The Social Media Interview, what Employers and Employees should know
Friday, February 1, 2013

Imagine landing a job interview. How do you prepare yourself? You might read about the company, prep for questions, bring your résumé and arrive on time. Then, the interviewer begins by asking for the username and password of all your social media accounts. Surprised? Don’t be. Recent employment practices show your interview starts long before you arrive; it starts online with your social media accounts. Welcome to the age of the “social media interview.”

Companies increasingly rely on social media to support their business. From advertising to customer interaction, social media is the future. However, social media has also entered business in ways that people have yet to fully understand. For instance, the hiring process has changed as companies increasingly rely on social media to search for potential employees. As a result, one recent employment practice has drawn attention.

Specifically, some employers are requesting applicants to provide access to their social media accounts as a condition of employment. MSNBC’s Bob Sullivan reports applicants to the Maryland Department of Corrections have been asked to log onto their social media accounts while the interviewer observes; thus making wall posts, friends and pictures, normally private, viewable by a potential employer. Until recently, Maryland asked applicants to turn over social media account usernames and passwords.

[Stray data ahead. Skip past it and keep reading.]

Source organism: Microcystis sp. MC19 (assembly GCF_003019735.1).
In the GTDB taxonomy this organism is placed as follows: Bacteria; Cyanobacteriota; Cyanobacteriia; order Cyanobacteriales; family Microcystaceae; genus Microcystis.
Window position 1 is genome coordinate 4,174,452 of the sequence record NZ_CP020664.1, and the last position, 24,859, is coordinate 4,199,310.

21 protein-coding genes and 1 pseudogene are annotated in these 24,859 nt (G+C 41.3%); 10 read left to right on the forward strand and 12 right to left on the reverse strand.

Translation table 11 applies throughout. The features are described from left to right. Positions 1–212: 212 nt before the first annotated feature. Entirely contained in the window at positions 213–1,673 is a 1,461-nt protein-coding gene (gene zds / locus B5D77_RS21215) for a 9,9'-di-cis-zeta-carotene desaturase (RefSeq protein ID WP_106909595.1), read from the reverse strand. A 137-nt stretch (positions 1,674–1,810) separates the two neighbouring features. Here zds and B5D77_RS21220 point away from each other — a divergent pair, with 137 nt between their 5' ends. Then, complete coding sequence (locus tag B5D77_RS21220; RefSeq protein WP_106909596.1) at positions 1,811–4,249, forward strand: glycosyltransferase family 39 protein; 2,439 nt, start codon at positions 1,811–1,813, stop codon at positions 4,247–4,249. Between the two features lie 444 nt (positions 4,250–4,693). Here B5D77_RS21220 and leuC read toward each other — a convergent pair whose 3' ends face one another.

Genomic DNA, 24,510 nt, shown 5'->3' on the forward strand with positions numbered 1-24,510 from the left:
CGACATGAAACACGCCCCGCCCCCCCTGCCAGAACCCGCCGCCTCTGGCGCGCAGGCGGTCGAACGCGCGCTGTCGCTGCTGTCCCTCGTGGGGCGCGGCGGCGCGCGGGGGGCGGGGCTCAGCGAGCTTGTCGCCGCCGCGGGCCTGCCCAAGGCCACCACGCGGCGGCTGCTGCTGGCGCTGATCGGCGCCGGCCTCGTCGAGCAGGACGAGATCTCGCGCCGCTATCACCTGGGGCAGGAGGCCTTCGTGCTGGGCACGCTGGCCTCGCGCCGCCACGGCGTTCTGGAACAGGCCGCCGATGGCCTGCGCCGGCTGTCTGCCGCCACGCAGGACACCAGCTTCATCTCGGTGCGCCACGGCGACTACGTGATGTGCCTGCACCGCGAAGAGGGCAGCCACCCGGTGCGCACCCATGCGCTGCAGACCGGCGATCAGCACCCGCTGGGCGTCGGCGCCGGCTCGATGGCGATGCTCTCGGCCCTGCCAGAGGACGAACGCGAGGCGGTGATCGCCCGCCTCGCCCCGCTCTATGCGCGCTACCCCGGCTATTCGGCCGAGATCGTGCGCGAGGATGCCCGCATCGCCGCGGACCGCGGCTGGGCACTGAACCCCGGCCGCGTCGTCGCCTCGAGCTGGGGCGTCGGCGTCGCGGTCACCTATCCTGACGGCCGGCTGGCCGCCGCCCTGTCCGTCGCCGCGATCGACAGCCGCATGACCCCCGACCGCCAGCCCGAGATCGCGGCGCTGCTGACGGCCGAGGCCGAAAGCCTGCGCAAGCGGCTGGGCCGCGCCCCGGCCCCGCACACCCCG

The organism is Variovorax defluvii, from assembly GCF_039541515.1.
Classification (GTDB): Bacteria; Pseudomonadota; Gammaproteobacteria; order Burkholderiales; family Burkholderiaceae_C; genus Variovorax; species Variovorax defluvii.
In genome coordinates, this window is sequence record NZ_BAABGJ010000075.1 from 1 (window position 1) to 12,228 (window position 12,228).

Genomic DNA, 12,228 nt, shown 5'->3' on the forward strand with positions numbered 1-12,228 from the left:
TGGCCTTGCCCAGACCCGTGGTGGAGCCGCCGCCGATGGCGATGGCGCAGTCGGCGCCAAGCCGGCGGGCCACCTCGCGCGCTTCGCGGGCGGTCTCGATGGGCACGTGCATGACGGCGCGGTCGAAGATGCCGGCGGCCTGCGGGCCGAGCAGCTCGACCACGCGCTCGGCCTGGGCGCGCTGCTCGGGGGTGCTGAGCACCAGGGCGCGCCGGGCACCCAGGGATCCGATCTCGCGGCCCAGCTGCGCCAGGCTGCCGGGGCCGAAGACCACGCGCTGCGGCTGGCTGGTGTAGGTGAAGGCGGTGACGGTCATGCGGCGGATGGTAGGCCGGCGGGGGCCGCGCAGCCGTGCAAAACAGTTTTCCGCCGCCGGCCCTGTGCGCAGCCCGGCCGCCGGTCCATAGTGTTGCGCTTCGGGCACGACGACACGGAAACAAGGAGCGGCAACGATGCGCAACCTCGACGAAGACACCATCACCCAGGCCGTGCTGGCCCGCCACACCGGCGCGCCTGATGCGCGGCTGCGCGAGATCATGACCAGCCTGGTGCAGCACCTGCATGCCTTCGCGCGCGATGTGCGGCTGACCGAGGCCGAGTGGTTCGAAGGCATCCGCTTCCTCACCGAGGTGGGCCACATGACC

Employers may argue the social media inspection process is voluntary, but many find this practice a violation of First Amendment and privacy rights. According to the same MSNBC article, federal laws to prohibit social media password requests by perspective employers have even been suggested.

Additionally, Sullivan reports this type of monitoring by potential employers may violate the Facebook terms of use. Facebook’s Statement of Rights and Responsibilities reads, “You will not share your password, let anyone else access your account, or do anything … that might jeopardize the security of your account.” According to a Facebook spokesperson, employer policies that allow “shoulder surfing” appear to violate Facebook’s terms. As a social media lawyer, this topic’s potential for conflicts is apparent.

While many assume that privacy settings on a social media profile will protect one from access by a potential employer, the recent trend of “shoulder surfing” and social media account passwords requests suggests otherwise. The burning question then becomes how employers and employees prepare for the age of the “social media interview?”

Read full article by Pedram Tabibi

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